Oscar "Scout" Wendell is a drug addict, who believes his path to journalistic redemption lies through reporting from the front lines of the war. He's the first civilian to be granted this opportunity, and he doesn't quite do the job that was expected. He embeds with a unit, grows close to its sergeant and quickly becomes addicted to "zip", a frontline drug that suits his tastes perfectly, disconnecting him from reality in a way that can only be described as dangerous in the extreme. His decline and ordeal is relentless, depressing and written in a brisk, choppy prose style which kept me reading into the night.
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3 of 3 people found the following review helpful By Louis "LEC Book Reviews" on 5 Sept. 2011
Format: Paperback
T.C. McCarthy's debut science fiction novel is one I paid very little attention to until the opportunity arose for me to get my digital paws on an electronic advance reading copy of the novel. I went in as close to without expectations as I'm ever likely to and the reading experience close to blew me away. Literally. The dark, oppressive and uncomfortably personal story of journalist Oscar Wendell, I'll admit, put me off a bit at first. Given the choice, I'll more often choose a novel that concentrates on levity than one distinctively dark. But once past an initial discomfort - something which, in retrospect, amounted to a sort of acclimatization to the very particular nature of the novel - McCarthy's stark prose and the brutal honesty of Wendell's tale drew me in and dragged me along for an intense, but very rewarding read.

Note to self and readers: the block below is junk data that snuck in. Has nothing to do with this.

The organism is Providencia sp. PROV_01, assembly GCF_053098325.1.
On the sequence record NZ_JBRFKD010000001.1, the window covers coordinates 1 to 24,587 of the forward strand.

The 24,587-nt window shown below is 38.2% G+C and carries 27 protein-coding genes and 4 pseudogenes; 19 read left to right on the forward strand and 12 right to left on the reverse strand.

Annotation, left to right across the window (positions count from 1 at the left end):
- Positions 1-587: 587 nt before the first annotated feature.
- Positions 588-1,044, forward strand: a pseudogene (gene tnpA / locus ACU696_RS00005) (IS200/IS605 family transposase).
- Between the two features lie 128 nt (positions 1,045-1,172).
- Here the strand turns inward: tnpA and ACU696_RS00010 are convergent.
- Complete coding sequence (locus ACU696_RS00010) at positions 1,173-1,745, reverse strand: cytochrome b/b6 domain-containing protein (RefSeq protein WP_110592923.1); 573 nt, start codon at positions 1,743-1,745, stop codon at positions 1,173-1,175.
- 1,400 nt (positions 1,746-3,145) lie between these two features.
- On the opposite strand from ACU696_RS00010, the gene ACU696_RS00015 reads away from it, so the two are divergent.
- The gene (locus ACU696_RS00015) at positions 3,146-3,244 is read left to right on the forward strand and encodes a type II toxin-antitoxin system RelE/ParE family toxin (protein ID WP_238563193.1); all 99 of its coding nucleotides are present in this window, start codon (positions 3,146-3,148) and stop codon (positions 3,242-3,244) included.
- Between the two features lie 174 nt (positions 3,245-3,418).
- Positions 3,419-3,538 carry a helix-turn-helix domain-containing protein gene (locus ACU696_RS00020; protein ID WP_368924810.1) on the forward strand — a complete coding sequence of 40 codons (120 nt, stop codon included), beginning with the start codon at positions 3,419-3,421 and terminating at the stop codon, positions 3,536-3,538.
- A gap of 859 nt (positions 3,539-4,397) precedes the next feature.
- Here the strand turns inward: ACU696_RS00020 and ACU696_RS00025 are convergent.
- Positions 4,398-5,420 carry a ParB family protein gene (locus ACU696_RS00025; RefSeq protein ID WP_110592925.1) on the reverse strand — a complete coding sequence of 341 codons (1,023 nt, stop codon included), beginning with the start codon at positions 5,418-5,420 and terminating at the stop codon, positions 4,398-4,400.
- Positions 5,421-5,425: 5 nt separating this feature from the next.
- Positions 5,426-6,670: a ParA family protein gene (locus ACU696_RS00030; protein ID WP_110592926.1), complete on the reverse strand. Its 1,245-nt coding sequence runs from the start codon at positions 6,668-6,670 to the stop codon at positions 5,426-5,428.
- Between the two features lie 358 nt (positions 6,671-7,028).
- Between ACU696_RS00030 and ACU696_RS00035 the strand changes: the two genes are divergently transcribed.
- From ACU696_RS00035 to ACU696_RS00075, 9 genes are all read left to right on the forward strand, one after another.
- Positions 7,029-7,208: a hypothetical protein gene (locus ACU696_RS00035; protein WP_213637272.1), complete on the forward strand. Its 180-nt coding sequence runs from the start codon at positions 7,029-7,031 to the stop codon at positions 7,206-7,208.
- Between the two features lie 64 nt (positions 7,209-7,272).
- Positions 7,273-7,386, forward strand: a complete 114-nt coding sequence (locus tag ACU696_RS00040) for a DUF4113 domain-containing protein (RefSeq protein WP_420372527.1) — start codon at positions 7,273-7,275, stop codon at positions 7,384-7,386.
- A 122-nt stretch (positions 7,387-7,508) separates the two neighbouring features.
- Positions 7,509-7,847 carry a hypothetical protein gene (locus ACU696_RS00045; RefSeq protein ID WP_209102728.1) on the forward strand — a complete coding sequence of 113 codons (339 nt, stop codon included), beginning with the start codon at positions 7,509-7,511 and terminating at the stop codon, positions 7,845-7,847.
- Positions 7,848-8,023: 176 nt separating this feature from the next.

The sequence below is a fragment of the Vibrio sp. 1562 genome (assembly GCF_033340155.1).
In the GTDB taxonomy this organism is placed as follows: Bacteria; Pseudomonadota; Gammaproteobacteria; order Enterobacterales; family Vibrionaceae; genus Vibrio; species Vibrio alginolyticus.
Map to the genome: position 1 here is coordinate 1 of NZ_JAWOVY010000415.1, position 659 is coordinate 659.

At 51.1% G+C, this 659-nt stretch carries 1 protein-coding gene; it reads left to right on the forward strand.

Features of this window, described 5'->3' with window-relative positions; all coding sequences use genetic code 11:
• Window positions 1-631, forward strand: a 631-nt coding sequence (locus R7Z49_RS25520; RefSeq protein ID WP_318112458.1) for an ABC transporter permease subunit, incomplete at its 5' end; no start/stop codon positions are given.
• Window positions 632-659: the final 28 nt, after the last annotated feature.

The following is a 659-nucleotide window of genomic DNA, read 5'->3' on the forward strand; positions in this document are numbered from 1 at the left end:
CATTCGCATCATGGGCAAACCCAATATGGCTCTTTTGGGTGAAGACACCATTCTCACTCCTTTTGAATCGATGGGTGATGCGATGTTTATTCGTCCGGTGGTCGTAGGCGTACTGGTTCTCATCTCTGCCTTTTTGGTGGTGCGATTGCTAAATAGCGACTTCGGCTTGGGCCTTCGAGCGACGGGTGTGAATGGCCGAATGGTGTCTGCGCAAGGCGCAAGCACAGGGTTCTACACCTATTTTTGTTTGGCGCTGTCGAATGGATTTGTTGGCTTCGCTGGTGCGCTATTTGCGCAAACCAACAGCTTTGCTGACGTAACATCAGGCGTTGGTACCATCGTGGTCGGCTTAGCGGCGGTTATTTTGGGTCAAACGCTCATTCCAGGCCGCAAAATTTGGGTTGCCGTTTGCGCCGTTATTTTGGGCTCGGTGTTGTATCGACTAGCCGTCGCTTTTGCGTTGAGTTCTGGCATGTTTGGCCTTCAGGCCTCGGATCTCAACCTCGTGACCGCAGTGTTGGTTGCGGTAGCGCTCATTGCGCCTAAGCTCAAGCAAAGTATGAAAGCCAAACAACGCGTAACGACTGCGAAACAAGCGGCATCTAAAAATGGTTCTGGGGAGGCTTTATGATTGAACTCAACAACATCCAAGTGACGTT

In a future where wars are not at all fought like they are now, Wendell, journalist for the Stars & Stripes, is given the opportunity of a life time to experience the ongoing resource war between the United States and Russia from the frontline. McCarthy takes us deep into the trenches, tunnels, bunkers and command centers of that futuristic war-zone as well as deep into the character of Oscar Wendell. Life scarred even before putting on any battle suit, we watch Oscar battle through the actual fighting, but more interestingly through drug addiction, depression and all the other emotional torments brought on by war.